The next time you, a fan of 1950s Science Fiction magazines, are in the 15th arrondissement of Paris, I recommend a visit to Le Cosmos, a café on Avenue Emile Zola, near the corner of Rue de Théâtre. They have a charming collection of framed covers of Galaxy and Nebula et al which, with an attitude I am coming to expect, they have just leaned up against the wall, because hanging is for neurotic foreigners, or something. They serve the best croissants I had in Paris, and you can, too, because they buy them from the boulangerie next door.
Some alternative accommodation for the remaining two nights sorted out, if not yet moved into, we tramp the Left Bank streets looking for Gustav Eiffel’s most famous construction. It, perhaps alone of things encountered on this, my first visit to Paris since 1984, has not got any smaller in the interim. Presumably there is a size above which the child mind simply files things as “enormous”, and as long as they remain enormous in the years between first encounter and adulthood, they do not shrink like childhood homes and primary school playgrounds. There may be a psychology PhD in that for someone.
Once inside the area under the pylons I have a look for Guy de Maupassant, who famously ate lunch there every day after it was built because it was the only place in Paris from which he couldn’t see the bloody thing. It would appear that he has got over his issues. A moderately long queue at the bottom for the stairs is more attractive than a horribly long one for the lifts, but still enough to test the patience of the kids in the hot sun. The climb is, at least, shady. I try to be smart and tell Seb to count the steps, hoping thus to keep him mildly engaged and to delay the inevitable demand for a shoulder ride. In fact, every tenth step is already numbered, and all I achieve thereby is to slow us down.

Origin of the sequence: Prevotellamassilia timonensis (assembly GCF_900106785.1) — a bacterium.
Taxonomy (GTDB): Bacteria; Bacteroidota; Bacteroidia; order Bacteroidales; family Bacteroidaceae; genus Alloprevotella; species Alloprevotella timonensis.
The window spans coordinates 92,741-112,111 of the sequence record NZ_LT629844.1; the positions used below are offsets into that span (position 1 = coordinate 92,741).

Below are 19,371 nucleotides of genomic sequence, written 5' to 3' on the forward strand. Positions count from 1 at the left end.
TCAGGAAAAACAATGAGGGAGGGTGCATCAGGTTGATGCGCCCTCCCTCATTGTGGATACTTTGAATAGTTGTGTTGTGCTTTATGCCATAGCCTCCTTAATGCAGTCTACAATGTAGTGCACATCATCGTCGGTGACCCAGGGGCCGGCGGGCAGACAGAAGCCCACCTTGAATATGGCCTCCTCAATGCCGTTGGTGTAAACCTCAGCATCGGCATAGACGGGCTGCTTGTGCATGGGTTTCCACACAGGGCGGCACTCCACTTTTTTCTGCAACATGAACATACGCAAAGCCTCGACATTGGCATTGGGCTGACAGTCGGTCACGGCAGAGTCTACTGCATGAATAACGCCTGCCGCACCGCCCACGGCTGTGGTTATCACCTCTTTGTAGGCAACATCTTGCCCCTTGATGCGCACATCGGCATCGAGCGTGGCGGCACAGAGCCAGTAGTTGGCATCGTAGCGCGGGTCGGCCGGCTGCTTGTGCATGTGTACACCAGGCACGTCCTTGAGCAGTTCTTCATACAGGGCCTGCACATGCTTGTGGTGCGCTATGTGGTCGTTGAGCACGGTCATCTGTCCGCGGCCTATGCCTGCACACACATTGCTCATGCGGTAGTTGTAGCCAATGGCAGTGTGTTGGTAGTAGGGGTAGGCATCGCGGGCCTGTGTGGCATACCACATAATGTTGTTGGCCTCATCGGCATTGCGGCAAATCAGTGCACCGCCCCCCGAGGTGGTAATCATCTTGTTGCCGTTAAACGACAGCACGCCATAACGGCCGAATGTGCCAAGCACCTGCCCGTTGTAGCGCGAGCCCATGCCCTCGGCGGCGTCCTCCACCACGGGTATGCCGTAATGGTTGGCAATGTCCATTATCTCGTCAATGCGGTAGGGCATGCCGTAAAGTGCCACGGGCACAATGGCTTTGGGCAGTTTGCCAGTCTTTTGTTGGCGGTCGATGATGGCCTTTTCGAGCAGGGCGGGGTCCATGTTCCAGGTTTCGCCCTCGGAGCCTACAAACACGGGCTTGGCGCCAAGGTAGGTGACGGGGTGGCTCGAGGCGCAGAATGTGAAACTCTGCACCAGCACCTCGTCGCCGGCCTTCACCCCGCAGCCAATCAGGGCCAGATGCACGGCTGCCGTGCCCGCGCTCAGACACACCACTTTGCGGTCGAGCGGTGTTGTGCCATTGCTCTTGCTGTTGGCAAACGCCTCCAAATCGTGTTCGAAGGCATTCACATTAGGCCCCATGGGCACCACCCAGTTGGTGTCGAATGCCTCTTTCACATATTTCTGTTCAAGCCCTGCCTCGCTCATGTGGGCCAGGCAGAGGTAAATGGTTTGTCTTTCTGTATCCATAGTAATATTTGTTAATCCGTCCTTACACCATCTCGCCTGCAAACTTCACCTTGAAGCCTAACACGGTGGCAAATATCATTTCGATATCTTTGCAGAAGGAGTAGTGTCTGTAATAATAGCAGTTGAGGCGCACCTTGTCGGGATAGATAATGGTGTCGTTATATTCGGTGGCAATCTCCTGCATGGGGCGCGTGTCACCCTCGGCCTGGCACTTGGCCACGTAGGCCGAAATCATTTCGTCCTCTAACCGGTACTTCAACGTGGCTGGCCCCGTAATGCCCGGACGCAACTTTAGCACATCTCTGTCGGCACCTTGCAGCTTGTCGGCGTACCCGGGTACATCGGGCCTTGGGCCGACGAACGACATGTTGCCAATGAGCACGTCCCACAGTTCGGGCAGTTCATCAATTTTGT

We reach the summit with only one major meltdown when I separate squabbling kids in the queue for the final elevator, unjustly singling out one as the wrongdoer when the true blame, as always, lies elsewhere. Eventually, we reach the top, where my discomfort with heights seems to be at a local maximum, which rather prevents me from enjoying the view. Raf amuses himself by wondering what would happen if the phone with which I am taking the pictures were to fall and hit someone below. I absorb myself by wondering how often that must actually happen, and why we never hear of the deaths that would surely result.
After the tower, it’s time to find our new hotel. The location seems good – the 2nd arrondissement. The room itself is four weary floors up (no elevator) and in a garret – the ceiling over my bed threatening to brain me if I sit up suddenly. But it’s clean, the bathroom is modern (and I can stand up in it) and we are beggars, so it’s home. The boys and I head to the Boulevard de Bonne Nouvelle for dinner, and they are thrilled to find a brasserie that serves “nuggets avec des pommes frites”. Relaxing to the inevitable, I have a burger. My gourmet’s trip to Paris will have to wait for another time.